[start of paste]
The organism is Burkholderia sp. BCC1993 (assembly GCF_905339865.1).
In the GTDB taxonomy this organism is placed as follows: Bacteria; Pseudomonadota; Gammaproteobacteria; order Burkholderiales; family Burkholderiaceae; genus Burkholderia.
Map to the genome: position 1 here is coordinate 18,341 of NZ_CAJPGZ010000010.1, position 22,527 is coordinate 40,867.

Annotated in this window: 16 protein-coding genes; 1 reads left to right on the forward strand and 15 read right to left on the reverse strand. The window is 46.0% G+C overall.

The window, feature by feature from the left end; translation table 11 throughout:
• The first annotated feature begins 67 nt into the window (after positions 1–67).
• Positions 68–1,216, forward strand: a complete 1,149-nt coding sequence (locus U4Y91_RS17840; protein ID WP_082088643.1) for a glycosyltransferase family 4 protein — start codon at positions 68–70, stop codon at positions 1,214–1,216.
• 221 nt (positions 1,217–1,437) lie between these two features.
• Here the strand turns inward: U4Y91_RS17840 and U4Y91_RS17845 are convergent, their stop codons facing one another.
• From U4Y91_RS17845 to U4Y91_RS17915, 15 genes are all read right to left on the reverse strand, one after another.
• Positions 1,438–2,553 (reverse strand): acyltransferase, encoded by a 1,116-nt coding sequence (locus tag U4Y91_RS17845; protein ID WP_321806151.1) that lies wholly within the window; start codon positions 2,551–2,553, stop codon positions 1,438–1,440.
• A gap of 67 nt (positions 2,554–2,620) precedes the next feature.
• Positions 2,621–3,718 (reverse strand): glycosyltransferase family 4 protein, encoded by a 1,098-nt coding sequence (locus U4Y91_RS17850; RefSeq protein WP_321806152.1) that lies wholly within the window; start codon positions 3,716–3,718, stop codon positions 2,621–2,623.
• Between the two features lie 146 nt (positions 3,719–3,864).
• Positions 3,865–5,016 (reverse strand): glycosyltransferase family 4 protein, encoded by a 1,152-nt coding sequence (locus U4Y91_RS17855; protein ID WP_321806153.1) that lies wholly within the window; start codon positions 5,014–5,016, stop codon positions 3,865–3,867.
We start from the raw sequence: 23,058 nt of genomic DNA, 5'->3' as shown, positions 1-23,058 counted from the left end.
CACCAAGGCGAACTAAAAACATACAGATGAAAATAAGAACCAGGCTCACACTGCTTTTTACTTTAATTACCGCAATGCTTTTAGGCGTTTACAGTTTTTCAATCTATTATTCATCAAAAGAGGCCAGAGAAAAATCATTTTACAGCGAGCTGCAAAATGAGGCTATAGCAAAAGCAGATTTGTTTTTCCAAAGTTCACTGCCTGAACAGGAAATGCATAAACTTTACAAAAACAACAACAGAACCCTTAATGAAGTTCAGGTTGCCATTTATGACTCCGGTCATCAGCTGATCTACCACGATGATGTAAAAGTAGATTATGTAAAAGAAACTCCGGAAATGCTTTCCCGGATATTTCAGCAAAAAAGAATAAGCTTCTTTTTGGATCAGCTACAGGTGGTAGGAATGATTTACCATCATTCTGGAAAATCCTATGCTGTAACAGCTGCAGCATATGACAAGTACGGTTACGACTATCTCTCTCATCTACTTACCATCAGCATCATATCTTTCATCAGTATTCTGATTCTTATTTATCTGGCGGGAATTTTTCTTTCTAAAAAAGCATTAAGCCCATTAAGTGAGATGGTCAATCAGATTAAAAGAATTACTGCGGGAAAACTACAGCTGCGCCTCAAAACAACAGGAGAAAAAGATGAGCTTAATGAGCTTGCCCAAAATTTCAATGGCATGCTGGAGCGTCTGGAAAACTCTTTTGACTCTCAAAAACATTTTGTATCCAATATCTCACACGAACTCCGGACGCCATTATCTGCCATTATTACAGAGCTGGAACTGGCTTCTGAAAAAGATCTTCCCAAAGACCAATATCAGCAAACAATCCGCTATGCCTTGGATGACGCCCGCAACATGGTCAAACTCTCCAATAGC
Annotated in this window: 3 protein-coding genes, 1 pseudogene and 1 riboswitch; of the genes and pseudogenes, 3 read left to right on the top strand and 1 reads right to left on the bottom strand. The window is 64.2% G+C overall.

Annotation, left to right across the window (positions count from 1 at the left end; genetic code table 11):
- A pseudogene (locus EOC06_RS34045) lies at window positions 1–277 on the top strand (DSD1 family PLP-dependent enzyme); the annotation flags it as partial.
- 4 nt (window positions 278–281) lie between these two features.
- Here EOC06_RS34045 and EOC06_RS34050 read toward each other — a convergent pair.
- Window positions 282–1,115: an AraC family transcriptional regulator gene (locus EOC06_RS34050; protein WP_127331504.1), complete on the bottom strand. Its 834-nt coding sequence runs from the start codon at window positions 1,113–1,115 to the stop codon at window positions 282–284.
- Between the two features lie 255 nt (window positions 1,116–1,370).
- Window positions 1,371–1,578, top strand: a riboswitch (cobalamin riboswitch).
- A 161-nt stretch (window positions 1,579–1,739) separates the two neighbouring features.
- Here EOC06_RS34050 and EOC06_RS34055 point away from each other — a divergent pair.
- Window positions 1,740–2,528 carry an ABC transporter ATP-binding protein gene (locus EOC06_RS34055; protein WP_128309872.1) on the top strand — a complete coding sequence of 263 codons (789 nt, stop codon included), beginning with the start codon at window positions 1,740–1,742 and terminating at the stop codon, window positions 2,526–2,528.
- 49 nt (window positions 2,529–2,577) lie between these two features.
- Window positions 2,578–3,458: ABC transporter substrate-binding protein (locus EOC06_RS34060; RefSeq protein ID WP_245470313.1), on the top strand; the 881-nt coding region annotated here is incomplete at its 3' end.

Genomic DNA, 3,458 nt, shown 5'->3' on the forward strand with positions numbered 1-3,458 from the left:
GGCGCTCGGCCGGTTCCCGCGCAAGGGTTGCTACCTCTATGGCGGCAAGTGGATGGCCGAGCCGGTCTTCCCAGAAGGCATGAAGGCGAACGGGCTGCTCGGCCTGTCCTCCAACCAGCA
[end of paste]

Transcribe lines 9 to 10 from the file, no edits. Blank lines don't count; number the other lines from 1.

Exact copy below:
• Here the strand turns inward: U4Y91_RS17840 and U4Y91_RS17845 are convergent, their stop codons facing one another.
• From U4Y91_RS17845 to U4Y91_RS17915, 15 genes are all read right to left on the reverse strand, one after another.